The Minnesota Opera is ending an adventurous and successful season with a winning production of Mozart’s masterpiece, The Marriage of Figaro. In many ways this is a perfect opera, and I’m glad to report that it’s receiving a local staging worthy of its greatness.
Based on a French play by Pierre Augustin Caron de Beaumarchais, itself a masterpiece, the opera tells a tale of class warfare. Figaro, valet to the Count, is engaged to marry Susanna, the Countess’s maid. But the Count is trying to assert his right as nobleman to be the first to sleep with Susanna. Demands to honor an old marriage contract, the astonishing revelation of parentage, and an extended charade with masks, along with the antics of the Countess godson and the horny Cherubino, keep the comedy bubbling along for four long acts.
The sets by Carl Friedrich Oberle are full of rich period detail. The furnishings and costumes could arguably have been more elaborate, but they form a fine backdrop to director Kevin Newbury’s realistic staging. Newbury is a smart director; smart enough to let Mozart remain center stage. He allows the comedy to develop out of the characters, rather than resorting to shtick, which makes for moments of delicious revelation, even in a work so familiar.
Musically, things got off to a rocky start, but improved as the show progressed. Denis Sedov’s Figaro was adequate, but sounded strangulated at times, especially in the beginning. As the Countess, Erin Wall had trouble maintaining the long legato lines of her two sublime arias, though she did add a strong voice to many of the ensembles.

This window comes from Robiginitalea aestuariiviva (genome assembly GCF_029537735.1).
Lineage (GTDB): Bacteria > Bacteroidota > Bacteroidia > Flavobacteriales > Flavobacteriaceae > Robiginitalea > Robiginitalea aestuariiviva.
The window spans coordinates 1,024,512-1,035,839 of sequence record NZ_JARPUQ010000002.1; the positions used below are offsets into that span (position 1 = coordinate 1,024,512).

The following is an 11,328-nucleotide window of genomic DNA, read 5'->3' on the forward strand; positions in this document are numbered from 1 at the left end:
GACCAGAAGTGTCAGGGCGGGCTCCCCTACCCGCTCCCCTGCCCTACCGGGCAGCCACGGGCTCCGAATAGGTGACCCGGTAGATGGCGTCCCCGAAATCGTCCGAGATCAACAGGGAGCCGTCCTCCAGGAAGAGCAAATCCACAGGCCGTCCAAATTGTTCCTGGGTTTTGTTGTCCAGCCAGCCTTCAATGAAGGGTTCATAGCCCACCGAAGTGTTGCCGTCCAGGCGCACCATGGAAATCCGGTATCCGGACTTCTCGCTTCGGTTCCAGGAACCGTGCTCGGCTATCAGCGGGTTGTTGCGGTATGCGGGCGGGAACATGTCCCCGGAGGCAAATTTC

On the plus side was Lauren McNeese’s Cherubino. Her warm voice and pixyish performance were utterly enchanting. Much has been made of a countertenor singing the role in the second cast, but it’s hard to imagine him being more endearing as the oversexed teenager. And since even Beaumarchais instructed the role to be played by a young girl, this remains the ideal choice.
Also an asset was the Count of Carlos Archuleta. His big aria is one of the weakest in the score, but Archuleta made it one of the musical highlights. Christine Brandes’ Susanna who was the true star of this show, however. She produced a rich, European tone that had just the right edge to it, and used it to create a sharp, witty character who is clearly in charge.
Once past the Overture, conductor Robert Wood led a well-paced, well-modulated performance. He kept the comedy moving, while still being responsive to the needs of the singers. He also presided over a shrewd use of the continuo instruments that accompany the recitatives. They added interest without ever being intrusive. The performance also made intelligent use of appoggiaturas (added notes and variants to the printed text) that added several musical surprises.
The surtitles could have been more complete, and the translations more elegant, but this is a common problem with English translations. Still, opening night attracted a much younger audience than is usual for a performance of classical music, and they were presented with a worthy example of why this opera so great.
The Marriage of Figaro runs through May 13 at Ordway Center for the Performing Arts.